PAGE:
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Visiting Artists: Spring 2013

January 25 Lisa Sigal

Lisa Sigal was born in Philadelphia, PA. In her recent work, Lisa Sigal has been painting on walls and making forms that combine painting with architecture. Her work suggests a mutable delineation between interior and exterior and explores their meaning both socially and politically. Utilizing and expanding upon notions of space, she investigates how art can challenge set ideas about property, containment and freedom.

Her work was included in the 2008 Whitney Biennial and has been exhibited at the The New Museum, MoMa/PS1 Museum, The Sculpture Center, the Aldrich Contemporary Art Museum, The Albright Knox and the Brooklyn Museum. Upcoming Shows include New York New York at the Essl Museum in Vienna, Pushing Paintings Paradigm at the Mason Gross Galleries. Rutgers University, an exhibit at LAX ART space in Los Angeles and a solo show at Samson Projects in Boston. She received an Art Matters Grant and Creative Capital Grant in 2012, a Guggenheim Fellowship in 2011, the Joan MItchell Foundation Grant and the Elizabeth Foundation Grant in 1998. She received a BFA from the Tyler School of Art in 1985 and an MFA from the Yale School of Art in 1989. Sigal lives and works in Brooklyn, NY.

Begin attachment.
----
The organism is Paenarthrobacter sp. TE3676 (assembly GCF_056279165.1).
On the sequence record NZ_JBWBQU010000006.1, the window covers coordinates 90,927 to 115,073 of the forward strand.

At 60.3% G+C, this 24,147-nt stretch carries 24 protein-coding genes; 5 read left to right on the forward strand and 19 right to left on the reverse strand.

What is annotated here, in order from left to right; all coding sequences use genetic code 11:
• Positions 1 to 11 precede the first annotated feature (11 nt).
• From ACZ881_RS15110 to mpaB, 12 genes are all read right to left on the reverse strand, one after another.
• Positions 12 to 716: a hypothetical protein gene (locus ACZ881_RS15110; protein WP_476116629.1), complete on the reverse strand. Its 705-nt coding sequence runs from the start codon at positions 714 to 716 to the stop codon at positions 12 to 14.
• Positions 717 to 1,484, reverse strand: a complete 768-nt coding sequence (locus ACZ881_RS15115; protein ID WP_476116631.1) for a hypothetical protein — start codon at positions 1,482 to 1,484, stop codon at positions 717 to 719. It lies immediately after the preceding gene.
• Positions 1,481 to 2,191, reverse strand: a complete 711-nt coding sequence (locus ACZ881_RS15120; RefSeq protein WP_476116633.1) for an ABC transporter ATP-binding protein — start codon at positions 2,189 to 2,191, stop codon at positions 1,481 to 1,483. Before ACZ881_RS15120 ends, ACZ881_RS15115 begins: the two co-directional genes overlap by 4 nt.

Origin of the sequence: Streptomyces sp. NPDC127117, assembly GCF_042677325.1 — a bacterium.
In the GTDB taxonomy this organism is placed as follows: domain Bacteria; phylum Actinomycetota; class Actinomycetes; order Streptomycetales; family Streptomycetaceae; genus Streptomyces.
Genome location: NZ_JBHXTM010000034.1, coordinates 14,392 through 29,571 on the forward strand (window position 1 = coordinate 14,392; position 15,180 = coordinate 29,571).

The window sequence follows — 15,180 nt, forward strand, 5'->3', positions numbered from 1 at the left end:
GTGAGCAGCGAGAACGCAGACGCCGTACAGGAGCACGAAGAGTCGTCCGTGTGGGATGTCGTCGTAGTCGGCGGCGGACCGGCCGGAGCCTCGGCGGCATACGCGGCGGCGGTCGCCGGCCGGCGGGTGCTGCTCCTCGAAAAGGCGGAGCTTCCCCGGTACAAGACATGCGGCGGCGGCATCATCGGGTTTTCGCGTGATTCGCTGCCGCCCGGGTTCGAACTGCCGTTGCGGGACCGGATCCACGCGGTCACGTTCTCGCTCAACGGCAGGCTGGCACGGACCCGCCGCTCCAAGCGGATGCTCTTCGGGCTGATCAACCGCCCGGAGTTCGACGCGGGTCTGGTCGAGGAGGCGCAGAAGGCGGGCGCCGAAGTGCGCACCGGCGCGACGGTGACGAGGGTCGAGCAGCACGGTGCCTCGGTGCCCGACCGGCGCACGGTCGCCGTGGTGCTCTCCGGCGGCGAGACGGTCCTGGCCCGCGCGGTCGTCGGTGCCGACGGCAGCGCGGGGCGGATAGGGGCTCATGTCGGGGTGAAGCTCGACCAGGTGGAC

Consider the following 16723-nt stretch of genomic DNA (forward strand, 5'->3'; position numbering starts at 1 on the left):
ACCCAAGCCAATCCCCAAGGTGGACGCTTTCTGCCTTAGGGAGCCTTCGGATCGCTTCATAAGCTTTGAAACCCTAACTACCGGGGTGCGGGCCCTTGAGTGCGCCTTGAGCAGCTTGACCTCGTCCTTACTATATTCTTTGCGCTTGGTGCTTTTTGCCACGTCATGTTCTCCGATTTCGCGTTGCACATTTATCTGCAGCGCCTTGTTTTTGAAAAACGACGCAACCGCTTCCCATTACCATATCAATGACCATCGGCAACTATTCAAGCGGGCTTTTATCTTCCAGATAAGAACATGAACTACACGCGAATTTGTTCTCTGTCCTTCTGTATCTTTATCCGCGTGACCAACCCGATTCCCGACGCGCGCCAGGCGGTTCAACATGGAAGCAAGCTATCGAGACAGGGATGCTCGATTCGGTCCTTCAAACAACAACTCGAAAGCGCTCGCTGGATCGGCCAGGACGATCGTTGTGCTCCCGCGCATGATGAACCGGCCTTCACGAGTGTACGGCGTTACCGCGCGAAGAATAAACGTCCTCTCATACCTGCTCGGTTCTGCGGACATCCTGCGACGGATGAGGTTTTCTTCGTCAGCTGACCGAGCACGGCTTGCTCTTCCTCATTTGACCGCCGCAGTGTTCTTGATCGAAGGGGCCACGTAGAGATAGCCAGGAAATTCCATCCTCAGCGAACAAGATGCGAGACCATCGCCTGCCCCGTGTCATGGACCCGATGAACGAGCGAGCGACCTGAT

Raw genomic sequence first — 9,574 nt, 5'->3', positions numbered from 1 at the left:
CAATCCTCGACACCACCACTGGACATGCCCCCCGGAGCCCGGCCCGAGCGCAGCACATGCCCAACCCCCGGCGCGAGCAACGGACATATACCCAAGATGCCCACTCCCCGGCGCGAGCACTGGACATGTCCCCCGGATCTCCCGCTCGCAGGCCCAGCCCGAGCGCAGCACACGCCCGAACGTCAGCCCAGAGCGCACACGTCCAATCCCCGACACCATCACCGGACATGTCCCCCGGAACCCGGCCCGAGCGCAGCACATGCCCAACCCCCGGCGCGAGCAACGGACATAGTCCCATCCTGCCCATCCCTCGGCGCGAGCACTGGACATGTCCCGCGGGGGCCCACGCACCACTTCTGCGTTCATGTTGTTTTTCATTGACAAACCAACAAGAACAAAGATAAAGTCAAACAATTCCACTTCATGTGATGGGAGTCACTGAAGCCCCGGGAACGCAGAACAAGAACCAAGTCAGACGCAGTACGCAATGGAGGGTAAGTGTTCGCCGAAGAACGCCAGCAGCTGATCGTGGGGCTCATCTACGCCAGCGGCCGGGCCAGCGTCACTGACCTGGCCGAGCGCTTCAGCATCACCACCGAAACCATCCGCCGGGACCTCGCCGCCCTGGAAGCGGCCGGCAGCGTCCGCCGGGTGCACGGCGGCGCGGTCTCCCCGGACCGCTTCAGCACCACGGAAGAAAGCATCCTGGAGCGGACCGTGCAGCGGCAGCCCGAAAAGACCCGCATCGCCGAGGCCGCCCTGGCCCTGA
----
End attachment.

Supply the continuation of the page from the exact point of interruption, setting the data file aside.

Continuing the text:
February 7 Dan Walsh

Dan Walsh's large-scale paintings draw from the tradition of Minimalism. Rendered by hand, Walsh's geometric compositions waiver with faint imperfection. Seemingly straight edges subtly bow and warp with undulating movement, creating tessellated fields of disorientation. Reminiscent of Ad Reinhardt’s subliminal plaids or Sol LeWitt’s optical illusions, Walsh uses the multiplicity of ordered form to draft algorithmic blueprints. Through repetition, Walsh’s work suggests endless expansion, fluctuating between the intimate and infinite. Walsh uses perspectival deception to make his flat surfaces appear to advance and recede simultaneously, provoking alternating sensations of gravity and weightlessness.

Transgressing the Minimalist’s objective purity, Walsh’s paintings both envelop artistic tautology and reflect the contemporary experience of virtual reality. His grid-like compositions give subliminal suggestions of computer or television screens. However, his painstaking technique and hand-draw lines prize personal negotiation over synthetic precision. Walsh’s combination of brightly coloured tones and delicate wonkiness gives his work an underlying sense of play. He studied at the Philadelphia College of Art in Pennsylvania and Hunter College in New York City. A veteran of nearly thirty solo exhibitions Walsh’s work has been shown internationally at galleries and museums including PS1 Contemporary Art Center, Musée d’Art Moderne et Contemporain in Geneva, the Indianapolis Museum of Art, and the Royal Academy in London. He is represented by Paula Cooper in New York and Paolo Curti in Milan. Dan Walsh (born 1960, Philadelphia, Pennsylvania) is a painter based in New York.

February 21 Josephine Halvorson